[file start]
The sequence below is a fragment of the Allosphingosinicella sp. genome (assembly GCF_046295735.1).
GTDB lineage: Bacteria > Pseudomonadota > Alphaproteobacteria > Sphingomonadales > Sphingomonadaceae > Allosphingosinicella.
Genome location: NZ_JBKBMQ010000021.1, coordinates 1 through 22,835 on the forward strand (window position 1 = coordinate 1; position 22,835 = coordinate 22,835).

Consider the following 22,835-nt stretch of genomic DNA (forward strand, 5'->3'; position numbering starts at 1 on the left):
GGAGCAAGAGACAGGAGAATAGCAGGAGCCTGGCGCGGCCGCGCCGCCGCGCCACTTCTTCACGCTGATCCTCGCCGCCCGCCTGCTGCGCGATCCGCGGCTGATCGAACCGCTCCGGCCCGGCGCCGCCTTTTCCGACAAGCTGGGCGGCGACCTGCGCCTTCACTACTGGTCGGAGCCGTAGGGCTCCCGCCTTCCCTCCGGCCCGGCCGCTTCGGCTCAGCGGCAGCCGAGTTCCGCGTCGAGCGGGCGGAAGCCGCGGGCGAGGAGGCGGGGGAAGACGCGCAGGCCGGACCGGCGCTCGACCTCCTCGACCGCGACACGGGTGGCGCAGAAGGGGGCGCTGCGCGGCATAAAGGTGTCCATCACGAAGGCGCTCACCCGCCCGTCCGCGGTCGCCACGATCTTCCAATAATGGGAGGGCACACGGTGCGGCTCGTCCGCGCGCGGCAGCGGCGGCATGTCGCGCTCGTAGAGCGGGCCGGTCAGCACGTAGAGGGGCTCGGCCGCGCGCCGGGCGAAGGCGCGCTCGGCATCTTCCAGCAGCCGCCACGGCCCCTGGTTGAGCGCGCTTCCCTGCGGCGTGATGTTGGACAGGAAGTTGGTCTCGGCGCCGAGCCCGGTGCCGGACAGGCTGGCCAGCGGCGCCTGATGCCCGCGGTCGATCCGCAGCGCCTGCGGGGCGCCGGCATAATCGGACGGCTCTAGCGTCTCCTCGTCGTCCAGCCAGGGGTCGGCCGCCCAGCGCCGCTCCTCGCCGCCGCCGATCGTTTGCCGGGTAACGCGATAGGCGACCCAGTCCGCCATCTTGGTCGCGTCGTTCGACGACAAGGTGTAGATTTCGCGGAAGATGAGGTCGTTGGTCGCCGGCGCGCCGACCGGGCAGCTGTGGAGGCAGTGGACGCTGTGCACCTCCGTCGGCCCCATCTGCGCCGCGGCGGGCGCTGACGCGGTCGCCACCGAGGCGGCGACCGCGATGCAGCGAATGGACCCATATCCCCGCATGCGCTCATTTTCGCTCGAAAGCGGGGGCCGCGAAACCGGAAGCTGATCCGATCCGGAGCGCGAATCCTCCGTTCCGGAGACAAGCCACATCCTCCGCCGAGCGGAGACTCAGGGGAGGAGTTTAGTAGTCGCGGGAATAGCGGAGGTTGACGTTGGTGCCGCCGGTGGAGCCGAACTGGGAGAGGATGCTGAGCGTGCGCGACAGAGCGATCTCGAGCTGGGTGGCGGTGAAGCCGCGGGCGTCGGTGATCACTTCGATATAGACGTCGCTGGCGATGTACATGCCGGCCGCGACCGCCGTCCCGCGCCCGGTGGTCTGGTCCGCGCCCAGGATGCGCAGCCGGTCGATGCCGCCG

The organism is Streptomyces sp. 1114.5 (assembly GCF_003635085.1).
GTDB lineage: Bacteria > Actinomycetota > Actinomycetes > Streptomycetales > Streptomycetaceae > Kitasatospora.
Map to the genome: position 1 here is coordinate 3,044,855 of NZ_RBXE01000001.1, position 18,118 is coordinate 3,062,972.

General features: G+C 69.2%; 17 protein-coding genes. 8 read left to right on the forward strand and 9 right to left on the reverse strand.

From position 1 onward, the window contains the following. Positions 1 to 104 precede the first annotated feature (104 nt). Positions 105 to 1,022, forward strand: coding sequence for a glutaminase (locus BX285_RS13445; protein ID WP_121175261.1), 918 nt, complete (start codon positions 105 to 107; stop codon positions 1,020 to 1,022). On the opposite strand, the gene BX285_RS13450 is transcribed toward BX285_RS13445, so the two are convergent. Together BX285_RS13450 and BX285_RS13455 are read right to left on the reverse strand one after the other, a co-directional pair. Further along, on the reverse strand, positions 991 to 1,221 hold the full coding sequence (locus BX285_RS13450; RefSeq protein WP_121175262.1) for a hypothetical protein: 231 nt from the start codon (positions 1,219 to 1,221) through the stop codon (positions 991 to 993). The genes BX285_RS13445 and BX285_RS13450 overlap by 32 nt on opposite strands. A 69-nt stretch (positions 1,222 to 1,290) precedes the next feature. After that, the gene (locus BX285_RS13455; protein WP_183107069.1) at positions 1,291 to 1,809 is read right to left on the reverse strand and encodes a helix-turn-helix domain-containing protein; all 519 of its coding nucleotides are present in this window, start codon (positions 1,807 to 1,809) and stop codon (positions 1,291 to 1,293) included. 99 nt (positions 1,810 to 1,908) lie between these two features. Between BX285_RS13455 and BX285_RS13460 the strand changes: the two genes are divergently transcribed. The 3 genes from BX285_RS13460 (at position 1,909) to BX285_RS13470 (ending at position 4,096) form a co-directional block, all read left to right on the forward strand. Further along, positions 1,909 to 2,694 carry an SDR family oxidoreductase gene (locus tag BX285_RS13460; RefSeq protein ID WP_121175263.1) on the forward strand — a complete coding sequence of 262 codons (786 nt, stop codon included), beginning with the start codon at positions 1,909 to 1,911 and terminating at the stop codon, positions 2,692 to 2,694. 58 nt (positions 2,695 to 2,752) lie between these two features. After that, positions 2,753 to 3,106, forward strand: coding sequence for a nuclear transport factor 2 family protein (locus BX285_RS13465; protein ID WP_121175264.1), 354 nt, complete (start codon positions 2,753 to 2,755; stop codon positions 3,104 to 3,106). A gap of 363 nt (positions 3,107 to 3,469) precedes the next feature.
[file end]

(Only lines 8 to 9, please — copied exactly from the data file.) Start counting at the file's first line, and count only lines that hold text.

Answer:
Map to the genome: position 1 here is coordinate 3,044,855 of NZ_RBXE01000001.1, position 18,118 is coordinate 3,062,972.

General features: G+C 69.2%; 17 protein-coding genes. 8 read left to right on the forward strand and 9 right to left on the reverse strand.